A. SITUATION ANALYSIS
Description of the disaster
Hurricane Matthew was the largest humanitarian emergency in Haiti since the 2010 earthquake. A category 5 tropical hurricane had not formed in the area for nine years, prompting the Haitian government to rapidly activate the National Emergency Plan, the National Emergency Operation Centre and regional emergency operation centres. Moreover, while the Haitian government did not declare a state of emergency, a red alert was issued and international humanitarian assistance requested, and the national presidential elections were postponed until November 2016. The storm was raised to a Category 5 on 1 October 2016 before it weakened back to a category 4.
Hurricane Matthew struck Haiti on 4 October 2016 as a Category 4 hurricane, causing massive destruction mainly in the departments of Grande-Anse, Sud, Nippes, and Nord-Ouest and to a lesser extent in Sud-Est and Ouest departments. As of July 2017, OCHA reported “1.4 million people among the 2.1 million affected by Hurricane Matthew are still in need of humanitarian assistance”3 . At least 20 percent of the territory was affected. The hurricane brought extensive flooding and mudslides, damage to road infrastructure and buildings, electrical grid and the water system; additionally, the hurricane impacted telecommunications in the affected areas due to the lack of electrical power and damage to both the electrical and telecommunication grids.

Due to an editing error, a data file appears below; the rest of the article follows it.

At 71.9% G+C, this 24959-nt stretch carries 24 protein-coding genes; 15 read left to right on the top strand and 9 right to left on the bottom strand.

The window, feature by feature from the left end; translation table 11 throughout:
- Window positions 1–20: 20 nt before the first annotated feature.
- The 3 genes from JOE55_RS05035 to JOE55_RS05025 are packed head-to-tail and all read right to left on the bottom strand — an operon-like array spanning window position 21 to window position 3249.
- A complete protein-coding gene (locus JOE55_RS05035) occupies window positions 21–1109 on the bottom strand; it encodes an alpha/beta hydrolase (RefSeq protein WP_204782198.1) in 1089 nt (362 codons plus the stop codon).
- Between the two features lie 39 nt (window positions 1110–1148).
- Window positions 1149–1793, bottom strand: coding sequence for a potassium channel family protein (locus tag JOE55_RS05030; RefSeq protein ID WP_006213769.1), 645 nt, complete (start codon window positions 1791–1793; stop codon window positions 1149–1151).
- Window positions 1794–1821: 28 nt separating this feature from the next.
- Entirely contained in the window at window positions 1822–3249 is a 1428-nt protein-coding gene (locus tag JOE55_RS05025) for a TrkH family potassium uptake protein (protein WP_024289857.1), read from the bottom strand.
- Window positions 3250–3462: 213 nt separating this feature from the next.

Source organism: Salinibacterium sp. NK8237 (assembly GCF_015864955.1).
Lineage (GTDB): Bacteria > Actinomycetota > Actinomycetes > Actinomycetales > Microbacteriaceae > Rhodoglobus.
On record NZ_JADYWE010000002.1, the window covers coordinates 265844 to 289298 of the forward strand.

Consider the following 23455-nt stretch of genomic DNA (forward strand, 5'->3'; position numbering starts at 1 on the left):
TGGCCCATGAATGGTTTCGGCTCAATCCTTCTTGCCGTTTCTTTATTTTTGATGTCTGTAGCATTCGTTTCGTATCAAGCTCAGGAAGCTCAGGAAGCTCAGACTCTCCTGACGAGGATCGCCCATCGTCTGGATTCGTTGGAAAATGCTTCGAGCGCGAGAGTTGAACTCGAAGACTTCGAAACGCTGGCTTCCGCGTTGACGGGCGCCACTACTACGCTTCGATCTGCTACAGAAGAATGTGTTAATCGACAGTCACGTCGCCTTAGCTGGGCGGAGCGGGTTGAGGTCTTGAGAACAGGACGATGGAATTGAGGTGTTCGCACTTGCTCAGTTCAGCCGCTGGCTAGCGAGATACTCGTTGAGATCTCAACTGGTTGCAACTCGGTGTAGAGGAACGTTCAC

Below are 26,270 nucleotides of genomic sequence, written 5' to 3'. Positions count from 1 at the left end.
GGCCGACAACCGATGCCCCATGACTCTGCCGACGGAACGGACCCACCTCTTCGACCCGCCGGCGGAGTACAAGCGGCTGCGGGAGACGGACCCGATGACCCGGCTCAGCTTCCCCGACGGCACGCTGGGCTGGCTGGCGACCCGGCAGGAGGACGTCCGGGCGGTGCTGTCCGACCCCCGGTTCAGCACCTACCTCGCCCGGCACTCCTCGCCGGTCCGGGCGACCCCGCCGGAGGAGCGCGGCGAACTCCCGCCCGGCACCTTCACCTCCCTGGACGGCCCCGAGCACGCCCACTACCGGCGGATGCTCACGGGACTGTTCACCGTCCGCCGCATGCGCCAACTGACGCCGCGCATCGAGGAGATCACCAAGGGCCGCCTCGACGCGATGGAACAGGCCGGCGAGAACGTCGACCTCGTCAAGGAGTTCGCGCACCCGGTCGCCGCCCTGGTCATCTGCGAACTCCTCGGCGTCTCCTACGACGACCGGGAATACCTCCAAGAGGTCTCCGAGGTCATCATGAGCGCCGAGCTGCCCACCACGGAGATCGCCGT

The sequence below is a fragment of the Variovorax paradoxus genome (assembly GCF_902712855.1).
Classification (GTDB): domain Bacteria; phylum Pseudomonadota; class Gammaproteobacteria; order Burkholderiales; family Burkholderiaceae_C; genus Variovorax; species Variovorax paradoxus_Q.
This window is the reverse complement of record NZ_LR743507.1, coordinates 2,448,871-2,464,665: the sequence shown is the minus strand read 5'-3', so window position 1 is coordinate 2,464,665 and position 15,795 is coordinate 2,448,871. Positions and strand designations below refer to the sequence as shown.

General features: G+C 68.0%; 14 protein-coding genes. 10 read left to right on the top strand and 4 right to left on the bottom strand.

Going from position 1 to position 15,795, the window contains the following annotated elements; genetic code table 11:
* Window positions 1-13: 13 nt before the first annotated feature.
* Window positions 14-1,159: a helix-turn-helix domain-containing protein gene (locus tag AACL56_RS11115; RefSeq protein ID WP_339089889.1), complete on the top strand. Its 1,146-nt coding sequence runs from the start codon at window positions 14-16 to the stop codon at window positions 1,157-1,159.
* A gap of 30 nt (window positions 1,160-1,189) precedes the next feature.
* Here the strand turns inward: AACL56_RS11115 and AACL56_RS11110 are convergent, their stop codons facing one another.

The Haitian Red Cross Society (HRCS)’s preliminary assessments revealed a need for a humanitarian intervention in water, sanitation and hygiene promotion (WASH), food and non-food items (NFIs), shelter and health. Furthermore, the HRCS found that water infrastructure damage was massive in the main affected cities and that water sources had been contaminated, increasing the risk of waterborne diseases, particularly cholera. The storm severely impacted Haiti’s agricultural sector, causing food shortages.
The IFRC launched an Emergency Appeal on 6 October 2016 seeking CHF 6.8 million to help the HRCS aid affected populations. Taking into consideration the scope of the disaster and the needs revealed by the various assessments conducted within the first month of the operation, the members of the International Red Cross and Red Crescent Movement (the Movement) in Haiti further articulated their efforts for a stronger and better aligned response to Hurricane Matthew.
The process of Strengthening Movement Coordination and Cooperation (SMCC) was followed and led to the signing of a tripartite agreement specifically for Hurricane Matthew Operation, among the National Society, IFRC and ICRC. That agreement provided for joint Movement intervention in Haiti. Thus, the Appeal was revised to an International Emergency Appeal for CHF 28.2 million to be implemented by all Movement partners present in country, namely American, Canadian, Dominican, French, German, Italian, Japanese, the Netherlands, Spanish and Swiss Red Cross Societies, ICRC and IFRC.
The emergency plan of action put in place by the Movement to respond to Hurricane Matthew was divided into two phases:
The Operation updates no. 1, 2, 3, 4 and 5 present detailed progress made by the Movement during the emergency and recovery phases of the operation. Despite the challenges, the Movement was able to implement some of the planned activities within the EPoA in the following sectors: